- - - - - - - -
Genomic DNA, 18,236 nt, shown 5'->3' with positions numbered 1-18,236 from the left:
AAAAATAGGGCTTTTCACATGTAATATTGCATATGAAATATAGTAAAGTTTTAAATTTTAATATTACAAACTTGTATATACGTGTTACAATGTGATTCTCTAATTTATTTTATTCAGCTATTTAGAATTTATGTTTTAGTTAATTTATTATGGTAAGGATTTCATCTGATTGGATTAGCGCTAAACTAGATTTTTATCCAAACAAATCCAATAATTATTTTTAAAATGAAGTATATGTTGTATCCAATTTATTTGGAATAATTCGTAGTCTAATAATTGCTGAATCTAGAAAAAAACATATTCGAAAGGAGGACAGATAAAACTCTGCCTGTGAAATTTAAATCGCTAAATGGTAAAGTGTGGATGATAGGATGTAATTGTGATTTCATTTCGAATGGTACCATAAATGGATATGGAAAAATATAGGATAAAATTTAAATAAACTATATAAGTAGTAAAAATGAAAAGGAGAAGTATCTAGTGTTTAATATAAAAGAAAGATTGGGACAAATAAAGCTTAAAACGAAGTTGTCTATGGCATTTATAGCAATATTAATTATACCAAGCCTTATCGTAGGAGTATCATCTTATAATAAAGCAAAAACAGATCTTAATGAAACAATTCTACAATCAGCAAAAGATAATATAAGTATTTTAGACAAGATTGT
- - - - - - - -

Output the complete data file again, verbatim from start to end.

Genomic DNA, 18,236 nt, shown 5'->3' with positions numbered 1-18,236 from the left:
AAAAATAGGGCTTTTCACATGTAATATTGCATATGAAATATAGTAAAGTTTTAAATTTTAATATTACAAACTTGTATATACGTGTTACAATGTGATTCTCTAATTTATTTTATTCAGCTATTTAGAATTTATGTTTTAGTTAATTTATTATGGTAAGGATTTCATCTGATTGGATTAGCGCTAAACTAGATTTTTATCCAAACAAATCCAATAATTATTTTTAAAATGAAGTATATGTTGTATCCAATTTATTTGGAATAATTCGTAGTCTAATAATTGCTGAATCTAGAAAAAAACATATTCGAAAGGAGGACAGATAAAACTCTGCCTGTGAAATTTAAATCGCTAAATGGTAAAGTGTGGATGATAGGATGTAATTGTGATTTCATTTCGAATGGTACCATAAATGGATATGGAAAAATATAGGATAAAATTTAAATAAACTATATAAGTAGTAAAAATGAAAAGGAGAAGTATCTAGTGTTTAATATAAAAGAAAGATTGGGACAAATAAAGCTTAAAACGAAGTTGTCTATGGCATTTATAGCAATATTAATTATACCAAGCCTTATCGTAGGAGTATCATCTTATAATAAAGCAAAAACAGATCTTAATGAAACAATTCTACAATCAGCAAAAGATAATATAAGTATTTTAGACAAGATTGT